Review: What Maisie Knew (2013)

What Maisie Knew - 2013 - 1

Directed by – Scott McGehee & David Siegel
Written by – Carroll Cartwright & Nancy Doyne
Based on the novel of the same name by Henry James
Starring – Steve Coogan, Julianne Moore, Onata Aprile, Joanna Vanderham & Alexander Skarsgård

There’s something about What Maisie Knew, the modern adaptation of Henry James’ novel by directors McGehee and Siegel (The Deep End), that felt distant and cold. I know that’s sort of the point but there’s an emotional void within the film that felt unintentional, almost as though the bleakness of Maisie’s life is as artificial as her parents’ own triviality. We’re constantly told and shown that Maisie’s parents are awful and that she deserves better but none of it feels real, rather it comes across as trite, contrived and unbearably heavy-handed.

The film tells the story of a young child – Maisie (Onata Aprile, in her first feature role) – who is passed from pillar to post to sidewalk as her parents battle through a bitter divorce. Much of the action is seen through the eyes of Maisie, so our view of events is honest but disjointed, and while this grants the film a unique perspective, the soap-opera style of writing and direction make it all but impossible to take seriously. Every single shift in the tale is as predictable as the next, and the insertion of implausible love triangles (or, in this film’s case, rectangles…) does a real disservice to the raw tale of a child who must suffer through no fault of her own.

What Maisie Knew - 2013 - 2

Where What Maisie Knew does succeed is in its portrayal of a marriage on the verge of a breakdown. We don’t get much of an insight into why Maisie’s parents are fighting (which helps place us firmly in the same shoes as Maisie herself) but we do get a stark – albeit reductively so – insight into the consequences of such a breakdown on the innocent party. Alas, Maisie’s parents are so stereotypically selfish and rotten that their fights become as laughable as the notion that Julianne Moore (Don Jon, Children of Men) – would ever marry Steve Coogan (Philomena, Alan Partridge: Alpha Papa) in the first place…

Let me explain; as the film progresses, both of Maisie’s parents start new relationships purely to get one over on each other. They fight tooth and nail to gain custody of Maisie, only to then abandon her without a moment’s notice to pursue their careers, and they both act as though their daughter can look after herself whenever they can’t be arsed to give her attention. It’s a bit like Kramer vs. Kramer, albeit without that film’s wit, heart or subtlety. Worse still, the portrayal of both of these parents is drenched in a horrible realism which is then completely undermined by tame, lifeless direction and a Lifetime-esque script that not even the talents of Moore and Coogan can salvage. There’s no respite for the audience as the writer perverts James’ novel almost beyond recognition to hammer home just how atrocious these two parents are, resulting in a film that is somehow both tame yet occasionally distressing.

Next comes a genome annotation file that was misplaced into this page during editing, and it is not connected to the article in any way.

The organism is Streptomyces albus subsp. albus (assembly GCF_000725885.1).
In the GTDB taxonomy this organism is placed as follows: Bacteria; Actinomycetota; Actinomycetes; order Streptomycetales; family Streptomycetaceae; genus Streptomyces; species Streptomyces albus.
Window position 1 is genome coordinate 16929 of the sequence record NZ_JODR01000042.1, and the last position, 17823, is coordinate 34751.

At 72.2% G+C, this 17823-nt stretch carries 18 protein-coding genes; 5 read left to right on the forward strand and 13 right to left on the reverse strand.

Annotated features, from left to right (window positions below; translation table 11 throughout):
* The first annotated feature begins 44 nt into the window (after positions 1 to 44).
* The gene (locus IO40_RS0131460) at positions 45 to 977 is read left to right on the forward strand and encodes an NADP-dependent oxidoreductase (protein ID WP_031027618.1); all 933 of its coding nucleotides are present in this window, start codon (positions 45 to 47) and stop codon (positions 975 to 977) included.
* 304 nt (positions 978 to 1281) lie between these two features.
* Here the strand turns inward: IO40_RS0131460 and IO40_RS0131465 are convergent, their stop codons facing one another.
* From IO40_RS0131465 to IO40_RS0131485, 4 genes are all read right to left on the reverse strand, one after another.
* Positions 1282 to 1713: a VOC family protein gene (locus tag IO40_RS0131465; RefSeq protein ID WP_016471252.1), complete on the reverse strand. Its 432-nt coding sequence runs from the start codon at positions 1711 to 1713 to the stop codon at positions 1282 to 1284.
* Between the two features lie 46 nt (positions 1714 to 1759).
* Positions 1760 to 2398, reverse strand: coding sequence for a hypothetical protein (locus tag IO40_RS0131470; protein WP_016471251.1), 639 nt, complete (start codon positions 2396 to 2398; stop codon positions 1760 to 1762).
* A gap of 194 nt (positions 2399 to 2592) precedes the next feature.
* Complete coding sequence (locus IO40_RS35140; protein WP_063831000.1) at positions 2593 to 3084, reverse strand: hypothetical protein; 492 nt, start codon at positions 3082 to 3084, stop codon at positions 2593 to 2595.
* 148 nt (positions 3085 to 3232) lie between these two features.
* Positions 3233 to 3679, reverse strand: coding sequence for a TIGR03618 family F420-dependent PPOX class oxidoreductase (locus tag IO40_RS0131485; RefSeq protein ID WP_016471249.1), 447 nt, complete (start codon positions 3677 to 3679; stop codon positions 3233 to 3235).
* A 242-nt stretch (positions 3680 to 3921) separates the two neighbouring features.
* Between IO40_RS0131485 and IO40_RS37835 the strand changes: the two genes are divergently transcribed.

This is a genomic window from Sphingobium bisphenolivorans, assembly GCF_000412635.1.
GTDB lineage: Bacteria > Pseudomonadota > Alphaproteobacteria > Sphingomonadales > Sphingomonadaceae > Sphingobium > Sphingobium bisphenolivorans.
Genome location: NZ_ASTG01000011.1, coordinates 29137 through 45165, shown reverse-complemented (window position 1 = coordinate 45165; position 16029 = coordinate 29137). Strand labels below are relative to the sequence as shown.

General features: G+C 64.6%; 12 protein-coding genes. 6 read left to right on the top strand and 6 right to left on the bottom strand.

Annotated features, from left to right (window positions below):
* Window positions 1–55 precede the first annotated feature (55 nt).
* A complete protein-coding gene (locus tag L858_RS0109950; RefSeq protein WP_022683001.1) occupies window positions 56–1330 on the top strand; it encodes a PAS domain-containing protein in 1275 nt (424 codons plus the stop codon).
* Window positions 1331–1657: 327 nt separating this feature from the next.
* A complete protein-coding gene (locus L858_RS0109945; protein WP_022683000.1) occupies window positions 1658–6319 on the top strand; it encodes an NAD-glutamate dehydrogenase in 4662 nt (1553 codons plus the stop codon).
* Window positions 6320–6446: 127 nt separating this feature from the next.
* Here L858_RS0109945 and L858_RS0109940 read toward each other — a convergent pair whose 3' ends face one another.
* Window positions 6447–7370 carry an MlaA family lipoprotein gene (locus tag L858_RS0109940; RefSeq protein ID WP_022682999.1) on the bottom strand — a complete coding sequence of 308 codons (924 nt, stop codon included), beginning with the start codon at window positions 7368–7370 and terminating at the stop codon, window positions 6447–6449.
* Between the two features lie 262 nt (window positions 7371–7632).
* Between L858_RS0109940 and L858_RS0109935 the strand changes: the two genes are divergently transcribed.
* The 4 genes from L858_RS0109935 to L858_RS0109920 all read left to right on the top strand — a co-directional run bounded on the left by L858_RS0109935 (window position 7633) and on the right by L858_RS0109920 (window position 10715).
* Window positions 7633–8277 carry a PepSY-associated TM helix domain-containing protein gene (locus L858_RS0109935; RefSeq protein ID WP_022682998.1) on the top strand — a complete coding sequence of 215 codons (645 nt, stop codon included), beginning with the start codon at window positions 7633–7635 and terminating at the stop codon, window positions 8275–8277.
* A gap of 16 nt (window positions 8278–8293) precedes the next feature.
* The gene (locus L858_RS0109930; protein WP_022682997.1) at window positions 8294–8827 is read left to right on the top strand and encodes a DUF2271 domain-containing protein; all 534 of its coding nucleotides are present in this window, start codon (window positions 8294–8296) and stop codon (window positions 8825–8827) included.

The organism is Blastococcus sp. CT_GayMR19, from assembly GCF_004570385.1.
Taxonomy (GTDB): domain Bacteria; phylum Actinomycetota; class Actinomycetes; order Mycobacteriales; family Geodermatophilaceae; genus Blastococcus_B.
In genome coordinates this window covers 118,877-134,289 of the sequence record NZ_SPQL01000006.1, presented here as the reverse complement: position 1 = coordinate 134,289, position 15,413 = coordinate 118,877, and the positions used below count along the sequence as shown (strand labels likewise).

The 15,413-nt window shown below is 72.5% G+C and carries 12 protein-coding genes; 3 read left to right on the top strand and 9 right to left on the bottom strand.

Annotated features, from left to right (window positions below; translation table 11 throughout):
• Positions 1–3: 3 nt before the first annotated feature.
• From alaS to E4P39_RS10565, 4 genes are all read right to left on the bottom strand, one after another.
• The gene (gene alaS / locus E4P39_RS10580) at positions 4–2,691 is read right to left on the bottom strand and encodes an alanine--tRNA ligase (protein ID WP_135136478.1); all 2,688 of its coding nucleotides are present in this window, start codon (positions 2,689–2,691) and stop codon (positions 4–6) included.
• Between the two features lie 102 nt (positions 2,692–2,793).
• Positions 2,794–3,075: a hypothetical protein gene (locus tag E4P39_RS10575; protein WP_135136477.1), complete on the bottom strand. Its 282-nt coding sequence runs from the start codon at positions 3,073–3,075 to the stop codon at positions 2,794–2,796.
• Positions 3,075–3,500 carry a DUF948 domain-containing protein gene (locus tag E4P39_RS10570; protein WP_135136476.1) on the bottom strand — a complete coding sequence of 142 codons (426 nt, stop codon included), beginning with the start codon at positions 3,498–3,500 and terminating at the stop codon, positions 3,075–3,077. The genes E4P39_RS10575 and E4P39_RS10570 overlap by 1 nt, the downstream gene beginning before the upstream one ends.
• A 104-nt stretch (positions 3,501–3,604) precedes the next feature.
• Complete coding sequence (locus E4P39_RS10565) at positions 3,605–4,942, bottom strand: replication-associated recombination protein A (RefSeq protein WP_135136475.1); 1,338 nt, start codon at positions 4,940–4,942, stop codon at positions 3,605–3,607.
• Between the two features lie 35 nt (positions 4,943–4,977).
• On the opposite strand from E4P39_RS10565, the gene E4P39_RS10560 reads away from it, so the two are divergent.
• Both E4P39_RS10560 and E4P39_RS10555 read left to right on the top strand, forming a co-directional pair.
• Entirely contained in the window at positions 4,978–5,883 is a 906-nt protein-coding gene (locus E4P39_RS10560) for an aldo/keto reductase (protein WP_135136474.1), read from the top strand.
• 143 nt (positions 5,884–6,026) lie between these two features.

What Maisie Knew - 2013 - 3

That’s not to say, however, that What Maisie Knew is a total write-off. For starters, Aprile is brilliant as Maisie. She exudes a childish innocence, yet she also displays a deep understanding of how traumatic a parental break-up can be on a child. We spend much of the film in her company, yet her presence never becomes tiresome or overbearing as, of all the characters in the film, she is the only one for whom we are able to spark up any form of empathy. There’s a manipulative streak to the way in which her story is told that can be quite grating but Aprile carries the film with such effortless charm that it’s tough not to feel for her character’s plight. Similarly, though the general atmosphere of the film is limp and flabby, Moore and Coogan do their best with the material they’re given and Skarsgård; (Battleship, Melancholia) managed to win me over to his cause completely with his calm, naturalistic performance. Moore actually overplays it a bit at times but her moment of realisation towards the end is both believable and fitting, if not a tad unnecessary, and more than makes up for her more, shall we say, “OTT” moments.

For me, What Maisie Knew is an unrecognisable adaptation of James’ novel but it’s one that still has some merit. I think it’s a real shame that it never quite lives up to its promise to do something fresh or interesting, instead relying on worn clichés and familiar soap-opera tropes to tell its story. Occasionally it threatens to do something new, perhaps even daring, but it always backs down because it is so restricted by its own lack of individuality. The constant to-ing and fro-ing between parents, carers, nannies and lovers becomes repetitive to the point of tedium and it’s only when the film focuses on Maisie when she’s at her most vulnerable that it ever becomes truly interesting.

What Maisie Knew is worth a watch if only for Aprile’s fantastic performance. It’s not a bad film per se, it’s just one in which the performers are wasted on an adaptation that is, all things considered, a little bit lousy.

★★½

Advertisements